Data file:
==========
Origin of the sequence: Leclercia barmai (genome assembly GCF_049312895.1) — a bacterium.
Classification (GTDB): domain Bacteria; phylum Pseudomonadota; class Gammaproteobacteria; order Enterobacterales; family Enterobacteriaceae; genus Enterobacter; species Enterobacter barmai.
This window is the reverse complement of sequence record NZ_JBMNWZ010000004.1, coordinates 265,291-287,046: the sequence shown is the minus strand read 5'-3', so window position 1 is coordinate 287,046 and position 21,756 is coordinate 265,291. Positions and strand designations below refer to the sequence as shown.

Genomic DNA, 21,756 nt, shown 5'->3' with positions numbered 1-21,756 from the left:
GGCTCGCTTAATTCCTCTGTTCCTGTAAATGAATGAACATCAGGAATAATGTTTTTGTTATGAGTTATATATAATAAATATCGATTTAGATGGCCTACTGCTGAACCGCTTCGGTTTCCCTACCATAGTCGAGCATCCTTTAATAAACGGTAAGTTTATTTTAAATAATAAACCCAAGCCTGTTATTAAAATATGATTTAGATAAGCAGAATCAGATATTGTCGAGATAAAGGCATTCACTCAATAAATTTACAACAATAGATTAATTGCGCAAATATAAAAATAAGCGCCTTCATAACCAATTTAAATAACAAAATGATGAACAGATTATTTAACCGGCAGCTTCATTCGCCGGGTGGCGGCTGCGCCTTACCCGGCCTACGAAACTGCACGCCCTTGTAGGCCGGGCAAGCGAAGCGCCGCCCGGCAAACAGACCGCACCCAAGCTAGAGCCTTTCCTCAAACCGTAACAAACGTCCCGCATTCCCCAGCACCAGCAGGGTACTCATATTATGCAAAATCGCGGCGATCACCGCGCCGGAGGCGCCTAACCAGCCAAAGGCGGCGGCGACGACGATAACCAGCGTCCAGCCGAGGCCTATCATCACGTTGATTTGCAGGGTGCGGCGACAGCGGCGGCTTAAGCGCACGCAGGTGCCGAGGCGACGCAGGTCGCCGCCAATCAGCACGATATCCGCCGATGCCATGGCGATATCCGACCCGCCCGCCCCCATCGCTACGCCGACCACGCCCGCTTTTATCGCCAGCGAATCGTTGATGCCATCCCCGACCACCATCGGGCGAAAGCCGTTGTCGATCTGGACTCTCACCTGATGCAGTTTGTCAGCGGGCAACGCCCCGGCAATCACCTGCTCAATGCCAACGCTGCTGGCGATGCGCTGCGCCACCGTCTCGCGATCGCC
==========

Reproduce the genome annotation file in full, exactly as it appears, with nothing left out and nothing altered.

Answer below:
Origin of the sequence: Leclercia barmai (genome assembly GCF_049312895.1) — a bacterium.
Classification (GTDB): domain Bacteria; phylum Pseudomonadota; class Gammaproteobacteria; order Enterobacterales; family Enterobacteriaceae; genus Enterobacter; species Enterobacter barmai.
This window is the reverse complement of sequence record NZ_JBMNWZ010000004.1, coordinates 265,291-287,046: the sequence shown is the minus strand read 5'-3', so window position 1 is coordinate 287,046 and position 21,756 is coordinate 265,291. Positions and strand designations below refer to the sequence as shown.

Genomic DNA, 21,756 nt, shown 5'->3' with positions numbered 1-21,756 from the left:
GGCTCGCTTAATTCCTCTGTTCCTGTAAATGAATGAACATCAGGAATAATGTTTTTGTTATGAGTTATATATAATAAATATCGATTTAGATGGCCTACTGCTGAACCGCTTCGGTTTCCCTACCATAGTCGAGCATCCTTTAATAAACGGTAAGTTTATTTTAAATAATAAACCCAAGCCTGTTATTAAAATATGATTTAGATAAGCAGAATCAGATATTGTCGAGATAAAGGCATTCACTCAATAAATTTACAACAATAGATTAATTGCGCAAATATAAAAATAAGCGCCTTCATAACCAATTTAAATAACAAAATGATGAACAGATTATTTAACCGGCAGCTTCATTCGCCGGGTGGCGGCTGCGCCTTACCCGGCCTACGAAACTGCACGCCCTTGTAGGCCGGGCAAGCGAAGCGCCGCCCGGCAAACAGACCGCACCCAAGCTAGAGCCTTTCCTCAAACCGTAACAAACGTCCCGCATTCCCCAGCACCAGCAGGGTACTCATATTATGCAAAATCGCGGCGATCACCGCGCCGGAGGCGCCTAACCAGCCAAAGGCGGCGGCGACGACGATAACCAGCGTCCAGCCGAGGCCTATCATCACGTTGATTTGCAGGGTGCGGCGACAGCGGCGGCTTAAGCGCACGCAGGTGCCGAGGCGACGCAGGTCGCCGCCAATCAGCACGATATCCGCCGATGCCATGGCGATATCCGACCCGCCCGCCCCCATCGCTACGCCGACCACGCCCGCTTTTATCGCCAGCGAATCGTTGATGCCATCCCCGACCACCATCGGGCGAAAGCCGTTGTCGATCTGGACTCTCACCTGATGCAGTTTGTCAGCGGGCAACGCCCCGGCAATCACCTGCTCAATGCCAACGCTGCTGGCGATGCGCTGCGCCACCGTCTCGCGATCGCC